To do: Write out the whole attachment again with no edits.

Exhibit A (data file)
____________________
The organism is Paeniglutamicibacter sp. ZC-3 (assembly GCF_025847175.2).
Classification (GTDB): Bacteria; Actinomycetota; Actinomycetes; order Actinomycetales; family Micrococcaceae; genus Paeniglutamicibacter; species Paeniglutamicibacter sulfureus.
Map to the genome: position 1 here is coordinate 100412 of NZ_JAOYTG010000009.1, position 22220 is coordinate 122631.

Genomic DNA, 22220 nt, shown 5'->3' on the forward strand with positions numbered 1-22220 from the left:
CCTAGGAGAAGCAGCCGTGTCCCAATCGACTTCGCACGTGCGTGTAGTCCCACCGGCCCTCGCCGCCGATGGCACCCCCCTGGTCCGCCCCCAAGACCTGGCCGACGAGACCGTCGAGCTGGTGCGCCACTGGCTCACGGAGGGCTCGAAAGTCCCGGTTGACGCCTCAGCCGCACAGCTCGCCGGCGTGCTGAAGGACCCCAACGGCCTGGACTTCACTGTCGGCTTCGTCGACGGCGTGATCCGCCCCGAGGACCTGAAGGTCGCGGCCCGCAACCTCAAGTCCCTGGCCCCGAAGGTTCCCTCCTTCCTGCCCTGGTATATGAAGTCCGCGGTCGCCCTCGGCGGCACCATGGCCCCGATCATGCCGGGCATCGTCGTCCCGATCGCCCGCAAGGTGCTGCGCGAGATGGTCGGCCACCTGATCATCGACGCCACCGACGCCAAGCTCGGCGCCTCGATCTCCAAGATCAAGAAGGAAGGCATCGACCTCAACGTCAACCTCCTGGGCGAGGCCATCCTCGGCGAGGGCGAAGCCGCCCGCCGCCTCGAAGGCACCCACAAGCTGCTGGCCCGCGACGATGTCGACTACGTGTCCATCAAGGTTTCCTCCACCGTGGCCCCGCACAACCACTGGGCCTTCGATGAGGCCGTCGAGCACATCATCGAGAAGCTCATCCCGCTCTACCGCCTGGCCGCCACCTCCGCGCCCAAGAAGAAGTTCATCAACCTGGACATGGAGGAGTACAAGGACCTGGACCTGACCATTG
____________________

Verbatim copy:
The organism is Paeniglutamicibacter sp. ZC-3 (assembly GCF_025847175.2).
Classification (GTDB): Bacteria; Actinomycetota; Actinomycetes; order Actinomycetales; family Micrococcaceae; genus Paeniglutamicibacter; species Paeniglutamicibacter sulfureus.
Map to the genome: position 1 here is coordinate 100412 of NZ_JAOYTG010000009.1, position 22220 is coordinate 122631.

Genomic DNA, 22220 nt, shown 5'->3' on the forward strand with positions numbered 1-22220 from the left:
CCTAGGAGAAGCAGCCGTGTCCCAATCGACTTCGCACGTGCGTGTAGTCCCACCGGCCCTCGCCGCCGATGGCACCCCCCTGGTCCGCCCCCAAGACCTGGCCGACGAGACCGTCGAGCTGGTGCGCCACTGGCTCACGGAGGGCTCGAAAGTCCCGGTTGACGCCTCAGCCGCACAGCTCGCCGGCGTGCTGAAGGACCCCAACGGCCTGGACTTCACTGTCGGCTTCGTCGACGGCGTGATCCGCCCCGAGGACCTGAAGGTCGCGGCCCGCAACCTCAAGTCCCTGGCCCCGAAGGTTCCCTCCTTCCTGCCCTGGTATATGAAGTCCGCGGTCGCCCTCGGCGGCACCATGGCCCCGATCATGCCGGGCATCGTCGTCCCGATCGCCCGCAAGGTGCTGCGCGAGATGGTCGGCCACCTGATCATCGACGCCACCGACGCCAAGCTCGGCGCCTCGATCTCCAAGATCAAGAAGGAAGGCATCGACCTCAACGTCAACCTCCTGGGCGAGGCCATCCTCGGCGAGGGCGAAGCCGCCCGCCGCCTCGAAGGCACCCACAAGCTGCTGGCCCGCGACGATGTCGACTACGTGTCCATCAAGGTTTCCTCCACCGTGGCCCCGCACAACCACTGGGCCTTCGATGAGGCCGTCGAGCACATCATCGAGAAGCTCATCCCGCTCTACCGCCTGGCCGCCACCTCCGCGCCCAAGAAGAAGTTCATCAACCTGGACATGGAGGAGTACAAGGACCTGGACCTGACCATTG